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The Effects of Cartels in Mexico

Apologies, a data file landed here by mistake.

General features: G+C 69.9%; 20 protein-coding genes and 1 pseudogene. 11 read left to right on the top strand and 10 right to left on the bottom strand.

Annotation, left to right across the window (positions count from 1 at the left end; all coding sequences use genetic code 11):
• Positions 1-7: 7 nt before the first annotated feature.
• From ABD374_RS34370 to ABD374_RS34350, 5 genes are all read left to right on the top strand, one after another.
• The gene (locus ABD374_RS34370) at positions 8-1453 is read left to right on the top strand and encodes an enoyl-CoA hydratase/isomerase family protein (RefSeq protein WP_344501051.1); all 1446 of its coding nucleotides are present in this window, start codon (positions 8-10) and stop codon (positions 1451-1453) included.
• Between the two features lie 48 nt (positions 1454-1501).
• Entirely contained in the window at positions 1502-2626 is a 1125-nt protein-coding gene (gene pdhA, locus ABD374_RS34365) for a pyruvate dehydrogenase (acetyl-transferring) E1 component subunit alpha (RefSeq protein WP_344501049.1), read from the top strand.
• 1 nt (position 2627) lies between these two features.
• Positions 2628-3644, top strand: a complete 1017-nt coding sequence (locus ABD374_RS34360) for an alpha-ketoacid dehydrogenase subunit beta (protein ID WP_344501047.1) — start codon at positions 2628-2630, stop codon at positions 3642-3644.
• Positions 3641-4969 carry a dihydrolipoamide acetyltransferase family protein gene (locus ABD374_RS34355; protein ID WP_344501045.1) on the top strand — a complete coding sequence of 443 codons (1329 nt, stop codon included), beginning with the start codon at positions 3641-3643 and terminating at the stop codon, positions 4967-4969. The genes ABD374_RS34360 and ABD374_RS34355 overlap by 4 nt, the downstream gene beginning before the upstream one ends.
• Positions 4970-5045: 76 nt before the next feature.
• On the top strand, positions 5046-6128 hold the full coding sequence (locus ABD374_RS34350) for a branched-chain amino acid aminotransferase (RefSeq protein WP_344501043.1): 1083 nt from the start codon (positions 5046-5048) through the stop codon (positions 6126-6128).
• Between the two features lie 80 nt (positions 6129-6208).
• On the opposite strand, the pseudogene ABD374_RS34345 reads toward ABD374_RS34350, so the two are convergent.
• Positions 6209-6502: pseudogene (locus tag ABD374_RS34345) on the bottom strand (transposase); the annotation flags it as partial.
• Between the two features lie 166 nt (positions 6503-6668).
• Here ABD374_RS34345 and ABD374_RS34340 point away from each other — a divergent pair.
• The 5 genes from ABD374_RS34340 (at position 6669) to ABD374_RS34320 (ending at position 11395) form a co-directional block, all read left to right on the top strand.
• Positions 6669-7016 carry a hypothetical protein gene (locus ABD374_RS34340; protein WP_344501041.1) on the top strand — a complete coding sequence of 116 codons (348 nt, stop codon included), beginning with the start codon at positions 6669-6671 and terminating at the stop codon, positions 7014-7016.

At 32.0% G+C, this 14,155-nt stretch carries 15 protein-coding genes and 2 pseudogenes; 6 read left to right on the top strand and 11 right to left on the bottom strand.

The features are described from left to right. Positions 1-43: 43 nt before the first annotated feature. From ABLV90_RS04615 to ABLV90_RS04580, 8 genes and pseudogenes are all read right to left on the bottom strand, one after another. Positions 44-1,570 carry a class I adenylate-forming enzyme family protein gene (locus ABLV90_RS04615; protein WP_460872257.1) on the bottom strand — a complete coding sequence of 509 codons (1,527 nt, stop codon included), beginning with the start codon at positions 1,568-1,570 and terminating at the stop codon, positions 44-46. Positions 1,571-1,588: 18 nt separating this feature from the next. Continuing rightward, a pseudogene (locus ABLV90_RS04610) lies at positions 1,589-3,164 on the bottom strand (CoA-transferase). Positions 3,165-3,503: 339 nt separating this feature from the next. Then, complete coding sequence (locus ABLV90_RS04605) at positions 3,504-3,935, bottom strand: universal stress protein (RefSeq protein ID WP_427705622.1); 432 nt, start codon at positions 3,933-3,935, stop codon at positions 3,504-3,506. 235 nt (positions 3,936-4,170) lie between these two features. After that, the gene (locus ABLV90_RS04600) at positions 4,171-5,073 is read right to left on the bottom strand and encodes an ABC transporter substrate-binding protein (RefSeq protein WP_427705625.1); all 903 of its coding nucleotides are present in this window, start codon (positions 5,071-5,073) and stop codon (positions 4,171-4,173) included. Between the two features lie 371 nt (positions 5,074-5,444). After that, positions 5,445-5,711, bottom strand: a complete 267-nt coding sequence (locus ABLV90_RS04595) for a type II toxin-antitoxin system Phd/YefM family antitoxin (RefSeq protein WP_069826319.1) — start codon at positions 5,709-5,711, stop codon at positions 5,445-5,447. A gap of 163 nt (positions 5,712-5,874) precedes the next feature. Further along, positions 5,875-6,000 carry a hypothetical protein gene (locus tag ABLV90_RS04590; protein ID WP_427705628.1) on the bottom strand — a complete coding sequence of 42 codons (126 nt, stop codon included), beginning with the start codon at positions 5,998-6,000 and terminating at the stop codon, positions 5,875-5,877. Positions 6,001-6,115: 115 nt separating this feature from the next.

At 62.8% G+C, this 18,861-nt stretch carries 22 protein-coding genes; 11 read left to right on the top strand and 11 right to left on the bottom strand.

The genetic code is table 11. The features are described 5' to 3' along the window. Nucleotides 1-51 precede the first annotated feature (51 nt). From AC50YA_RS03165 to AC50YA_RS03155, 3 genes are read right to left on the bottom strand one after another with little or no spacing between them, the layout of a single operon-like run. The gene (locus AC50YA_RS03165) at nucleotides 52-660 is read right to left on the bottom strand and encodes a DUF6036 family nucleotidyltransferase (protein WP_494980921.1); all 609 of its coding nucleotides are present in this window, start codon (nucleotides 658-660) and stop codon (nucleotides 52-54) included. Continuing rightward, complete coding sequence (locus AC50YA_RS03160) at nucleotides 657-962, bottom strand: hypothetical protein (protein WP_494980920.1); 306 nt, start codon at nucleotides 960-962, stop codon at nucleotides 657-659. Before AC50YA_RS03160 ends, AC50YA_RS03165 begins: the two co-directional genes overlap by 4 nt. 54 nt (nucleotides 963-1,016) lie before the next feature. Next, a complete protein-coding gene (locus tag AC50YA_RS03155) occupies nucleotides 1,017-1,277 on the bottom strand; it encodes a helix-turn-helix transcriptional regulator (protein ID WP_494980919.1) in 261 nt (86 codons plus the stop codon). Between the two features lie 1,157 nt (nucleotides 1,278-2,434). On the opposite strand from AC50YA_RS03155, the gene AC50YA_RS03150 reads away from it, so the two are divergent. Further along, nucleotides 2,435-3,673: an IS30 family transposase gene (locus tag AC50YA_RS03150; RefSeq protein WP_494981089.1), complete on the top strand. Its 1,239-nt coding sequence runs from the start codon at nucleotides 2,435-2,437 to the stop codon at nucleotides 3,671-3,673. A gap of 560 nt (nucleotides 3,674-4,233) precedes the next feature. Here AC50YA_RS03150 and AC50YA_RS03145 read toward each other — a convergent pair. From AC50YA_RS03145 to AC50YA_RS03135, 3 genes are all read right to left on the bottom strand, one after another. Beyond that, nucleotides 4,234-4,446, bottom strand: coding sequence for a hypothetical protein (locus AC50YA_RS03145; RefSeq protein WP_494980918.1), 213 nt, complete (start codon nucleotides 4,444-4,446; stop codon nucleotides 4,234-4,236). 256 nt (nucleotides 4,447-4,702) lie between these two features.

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In ten years of fighting in Iraq and Afghanistan, 6,335 US soldiers have been killed in combat. In less than half that span of time, from December 2006 to December 2010, approximately 38,000 Mexican citizens were killed by cartel related violence. Even without counting the many thousands of Mexicans who were killed before December 2006, the War on Drugs, over ten years, will be fifteen times deadlier than the War on Terror. The level of violence near the border is unacceptable and the United States must share the blame. The rising death toll serves as the proof of what certain people have been saying for years: both the Mexican and American governments need to change their strategy in order to minimize the presence of drug cartels and to curtail drug violence. In order to fight the drug traffickers and any associated bloodshed, one must first understand why the cartels exist and how they operate. Visualize America and Mexico. America is wealthy, has a strong governmental and social structure, and is the world's largest consumer of almost everything, including drugs. Mexico, on the other hand, is poor and has a weak government, but is conveniently located between America and the drug-producing countries in Central/South America. Mexico is, because of its geography, the most efficient pathway used by drugs entering the United States. When America criminalized popular drugs like marijuana, the market price for the drugs jumped significantly because of decreased availability to consumers and the increased security risk to dealers selling the drugs. Higher market prices in America translate to bigger profit margins for the middleman transporting the drugs, because the purchase price remains low in South America but the sale price is... ... middle of paper ... ... Beith, Malcolm (2010). The Last Narco. New York, New York: Grove Press. 41. Web. 13 Dec. 2011. Fillippone, Robert. "The Medellin Cartel: Why We Can't Win the Drug War." Studies in Conflict and Terrorism 17.4. (1994): 323. Web. 13 Dec. 2011. Mercille, Julian. "Political Economy of the War on Drugs." Third World Quarterly. 32.9 (2011): 1637-1653. Web. 12 Dec. 2011. "Supply and Demand." Economist 4 June 2011: 70. Web. 13 Dec. 2011. Myklebost, Nils. "Norwegians Battle Butter Shortage in Peak Season." Associated Press [Oslo] 14 Dec. 2011. Web. 18 Dec. 2011. Duncan, David. "Dutch Drug Policy: A Model for America?" Journal of Health and Social Policy 12. (2009): 317-322. Web. 13 Dec. 2011. Sanchez, Alejandro. "Not in My Backyard: Mexico's War: The Steady Decline from Bad to Worse." Journal of International Peace Operations 4. (2009): 9-12.Web. 13 Dec.2011.
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